EAEA GRUNDTVIG AWARD 2016. A project tackling demographic change, language problems and immigration all at once. TLC Pack, broad in its spectrum yet targeting a specific group, has earned VHS Cham the 2016 Grundtvig Award in the category of European Projects. In a conversation with EAEA, project coordinator Aleksandra Sikorska explains why an initiative for migrant caregivers was needed in Europe.
The article series shares good practices by introducing the nominees of the EAEA Grundtvig Award 2016.
TLC Pack was awarded at the EAEA Grundtvig Award ceremony in Brussels last June.
“In the current Europe of ageing society and facing employment and immigration problems, TLC Pack offers concrete solutions to our fast changing reality,” says Aleksandra Sikorska, coordinator of the winning Grundtvig Award project.
The initiative, funded with the support of the EU Lifelong Learning Programme and coordinated by the Volkshichschule im Landkreis Cham e.V., addressed an acute problem: the demographic change goes hand in hand with a need for migrant caregivers, who sometimes lack all the necessary skills.
A quick look at the statistics shows that the numbers of migrant workers in the sector are high indeed. Caritas estimates that in 2014 alone, there were as many as 180 000 foreign employees in the German health system.
“Public and private institutions must respond to the huge growth in health care and age care service industries,” explains Aleksandra. “Many of the caregivers working in these sectors are foreign, untrained and lacking the necessary language skills.”
To respond to migrants’ language needs, the project consortium developed an online multilingual learning platform. It includes six units on topics that are particularly important in the caregiving sector, such as nutrition, medication and post-hospital care. Each of the units includes videos, exercises, vocabulary, grammar and a self-assessment test.
Aleksandra admits that compiling the materials was far from easy and sometimes required support from experts working in the health care sector. “We had to make sure that they reflect real working situations and daily used language. We also needed to adapt the language learning resources to the various language levels of the learners,” she clarifies.
That said, migrants’ learning needs often go beyond language aspects, and the project had to address it as well. “Important also is their understanding of the host countries’ laws and culture,” Aleksandra specifies.
Cultural sensitivity is key in a profession that relies so heavily on interpersonal relations. As caregiver’s tasks are related to aging, illness, hygiene, daily living, activities inside and outside of the home, it intersects many cultural conventions, sometimes challenging the beliefs and attitudes held by the migrant.
This is why the partnership, which included six countries, offered learners a practical tool to develop migrants’ intercultural competences.
“Within the project each partner country created a specific intercultural package,” explains Aleksandra. “It focuses not only on typical social and cultural behaviours, food and habits, but also on various views related to the topics: health, death, age and how these views are different in some European countries.”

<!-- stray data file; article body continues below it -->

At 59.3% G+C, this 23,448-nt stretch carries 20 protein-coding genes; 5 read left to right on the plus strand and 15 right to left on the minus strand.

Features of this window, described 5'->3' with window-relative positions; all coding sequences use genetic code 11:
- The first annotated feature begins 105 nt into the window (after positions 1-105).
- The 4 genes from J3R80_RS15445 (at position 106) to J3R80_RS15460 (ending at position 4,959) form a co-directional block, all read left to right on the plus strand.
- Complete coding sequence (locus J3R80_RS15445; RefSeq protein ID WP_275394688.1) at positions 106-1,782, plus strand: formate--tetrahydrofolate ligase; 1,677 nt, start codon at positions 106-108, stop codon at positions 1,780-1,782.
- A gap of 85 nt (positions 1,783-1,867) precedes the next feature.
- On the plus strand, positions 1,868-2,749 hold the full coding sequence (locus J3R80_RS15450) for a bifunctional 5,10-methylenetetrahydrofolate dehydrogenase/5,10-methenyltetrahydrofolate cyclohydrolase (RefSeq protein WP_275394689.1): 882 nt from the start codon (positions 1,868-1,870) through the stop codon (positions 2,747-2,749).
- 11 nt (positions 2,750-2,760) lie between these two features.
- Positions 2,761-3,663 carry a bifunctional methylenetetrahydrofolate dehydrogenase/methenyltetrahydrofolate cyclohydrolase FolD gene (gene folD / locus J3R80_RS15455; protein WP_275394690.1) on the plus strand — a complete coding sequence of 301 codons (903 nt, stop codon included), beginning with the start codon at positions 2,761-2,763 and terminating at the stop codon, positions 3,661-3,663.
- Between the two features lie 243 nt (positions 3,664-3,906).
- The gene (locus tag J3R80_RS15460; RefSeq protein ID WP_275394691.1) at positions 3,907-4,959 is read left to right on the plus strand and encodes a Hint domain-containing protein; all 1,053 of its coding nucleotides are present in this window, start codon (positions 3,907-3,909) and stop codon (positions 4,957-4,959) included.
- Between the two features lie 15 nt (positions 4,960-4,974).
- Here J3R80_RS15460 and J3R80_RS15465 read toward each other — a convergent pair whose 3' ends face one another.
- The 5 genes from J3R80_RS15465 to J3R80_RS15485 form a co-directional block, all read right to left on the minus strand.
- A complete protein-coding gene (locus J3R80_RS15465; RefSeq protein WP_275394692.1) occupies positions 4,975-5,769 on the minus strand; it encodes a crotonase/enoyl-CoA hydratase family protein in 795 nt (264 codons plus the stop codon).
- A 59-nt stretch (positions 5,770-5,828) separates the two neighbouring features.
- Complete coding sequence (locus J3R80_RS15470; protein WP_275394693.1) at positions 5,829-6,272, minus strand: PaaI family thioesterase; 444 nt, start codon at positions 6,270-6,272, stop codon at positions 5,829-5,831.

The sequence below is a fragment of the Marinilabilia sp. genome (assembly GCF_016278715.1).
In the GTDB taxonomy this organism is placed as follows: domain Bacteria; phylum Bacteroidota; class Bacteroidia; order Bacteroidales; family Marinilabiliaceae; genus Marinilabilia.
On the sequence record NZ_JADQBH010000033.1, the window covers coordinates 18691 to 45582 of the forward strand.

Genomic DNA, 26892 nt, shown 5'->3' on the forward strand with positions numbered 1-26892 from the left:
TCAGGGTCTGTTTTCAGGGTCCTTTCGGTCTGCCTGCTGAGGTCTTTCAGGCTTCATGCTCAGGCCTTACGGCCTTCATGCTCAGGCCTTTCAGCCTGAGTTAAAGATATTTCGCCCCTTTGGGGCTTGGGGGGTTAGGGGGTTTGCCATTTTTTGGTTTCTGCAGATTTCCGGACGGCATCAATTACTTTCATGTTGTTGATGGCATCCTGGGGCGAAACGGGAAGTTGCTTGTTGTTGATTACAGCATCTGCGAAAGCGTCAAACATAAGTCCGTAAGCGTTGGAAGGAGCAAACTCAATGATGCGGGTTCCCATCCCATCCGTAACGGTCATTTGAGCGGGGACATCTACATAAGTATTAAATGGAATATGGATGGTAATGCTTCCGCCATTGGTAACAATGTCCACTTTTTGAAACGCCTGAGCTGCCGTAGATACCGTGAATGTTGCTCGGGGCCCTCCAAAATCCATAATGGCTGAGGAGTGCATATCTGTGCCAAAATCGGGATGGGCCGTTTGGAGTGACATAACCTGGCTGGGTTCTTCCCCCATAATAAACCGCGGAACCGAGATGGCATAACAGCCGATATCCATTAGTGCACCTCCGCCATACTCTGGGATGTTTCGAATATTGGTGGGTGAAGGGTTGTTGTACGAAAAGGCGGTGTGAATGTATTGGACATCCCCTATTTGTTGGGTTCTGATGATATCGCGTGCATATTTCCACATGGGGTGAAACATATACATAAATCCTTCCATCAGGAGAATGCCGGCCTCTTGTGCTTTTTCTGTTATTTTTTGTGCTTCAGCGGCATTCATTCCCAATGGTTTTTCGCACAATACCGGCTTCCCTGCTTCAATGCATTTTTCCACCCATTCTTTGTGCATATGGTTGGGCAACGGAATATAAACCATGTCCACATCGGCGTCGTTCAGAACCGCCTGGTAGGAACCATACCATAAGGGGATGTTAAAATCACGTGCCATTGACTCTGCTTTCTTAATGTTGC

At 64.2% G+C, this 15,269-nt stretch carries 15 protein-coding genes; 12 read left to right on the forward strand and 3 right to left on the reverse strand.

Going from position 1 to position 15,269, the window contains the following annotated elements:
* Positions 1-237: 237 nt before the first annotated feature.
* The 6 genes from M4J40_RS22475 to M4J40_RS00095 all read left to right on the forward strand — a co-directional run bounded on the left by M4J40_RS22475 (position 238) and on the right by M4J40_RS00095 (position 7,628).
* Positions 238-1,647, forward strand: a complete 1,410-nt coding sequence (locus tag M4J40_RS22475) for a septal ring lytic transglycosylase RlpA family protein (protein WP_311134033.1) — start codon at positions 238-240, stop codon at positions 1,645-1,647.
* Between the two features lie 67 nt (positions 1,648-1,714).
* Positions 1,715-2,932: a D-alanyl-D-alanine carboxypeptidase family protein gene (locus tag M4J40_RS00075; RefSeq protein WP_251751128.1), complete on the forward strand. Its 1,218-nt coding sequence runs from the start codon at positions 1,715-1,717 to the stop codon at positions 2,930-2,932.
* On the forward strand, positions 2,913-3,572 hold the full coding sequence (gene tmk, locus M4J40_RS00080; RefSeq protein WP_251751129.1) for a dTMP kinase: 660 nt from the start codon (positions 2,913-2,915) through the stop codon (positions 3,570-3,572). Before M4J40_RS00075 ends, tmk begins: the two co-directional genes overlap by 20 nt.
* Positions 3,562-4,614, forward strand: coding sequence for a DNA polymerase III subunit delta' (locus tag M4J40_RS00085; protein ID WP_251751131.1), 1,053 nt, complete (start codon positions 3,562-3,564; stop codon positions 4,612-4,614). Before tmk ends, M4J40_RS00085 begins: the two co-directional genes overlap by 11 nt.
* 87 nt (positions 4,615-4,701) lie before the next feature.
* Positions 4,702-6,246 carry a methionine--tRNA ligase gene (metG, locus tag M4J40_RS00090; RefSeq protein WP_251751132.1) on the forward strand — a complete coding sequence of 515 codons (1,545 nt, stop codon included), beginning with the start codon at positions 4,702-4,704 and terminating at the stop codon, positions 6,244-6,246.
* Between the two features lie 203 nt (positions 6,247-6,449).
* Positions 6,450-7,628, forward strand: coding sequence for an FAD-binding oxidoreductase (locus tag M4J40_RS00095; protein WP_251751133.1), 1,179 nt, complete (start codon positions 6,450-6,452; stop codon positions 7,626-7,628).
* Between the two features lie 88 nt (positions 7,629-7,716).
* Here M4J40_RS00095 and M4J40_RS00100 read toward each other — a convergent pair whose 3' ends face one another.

These country-specific differences were also a source of challenges during the project development.
“Some researches and interviews with experts (language teachers, migrant learners) revealed a multifaceted image of language teaching for migrants,” Aleksandra tells EAEA. “It differs not only from country to country, but has various forms within the same country as well. This created a challenge to develop the learning materials for migrant learners which fulfil the expectations and needs of learners and language teachers in adult and vocational education in various countries.”
Speaking at the EAEA General Assembly in June, when the project was drawing to a close, Aleksandra highlighted that the consortium wanted to not only create the materials, but also to see their implementation. Two months later the objective seems to have been reached. Aside from being available on the learning platform for self-study, the materials have been included in curricula of certain adult education institutions in Europe.
“In Germany, the Health Academy of Eastern Bavaria introduced the teaching materials of the project to the courses for caregivers,” says Aleksandra. “In Belgium, the University of Antwerp, Linguapolis uses specific parts of the TLC Pack, for example the intercultural unit, in Dutch courses.”
VHS Cham makes active use of the materials when teaching German classes for migrants learners. Starting from 2017, the organization will also offer in-service training courses on occupational specific language teaching for language teachers.
As the outcomes continue to be used beyond the project lifetime, Aleksandra is positive about learning opportunities for migrant caregivers.
“The person working in the health care sector, especially with migration background, can improve the linguistic skills and be aware of intercultural differences,” she says.
These competences are of extreme importance when working abroad, but Aleksandra adds one more aspect that is always needed. “The most important in the context of working life is to have a passion for the work and to like other people and oneself,” she concludes.
Text: Aleksandra Kozyra
Photos: Helka Repo, TLC Pack consortium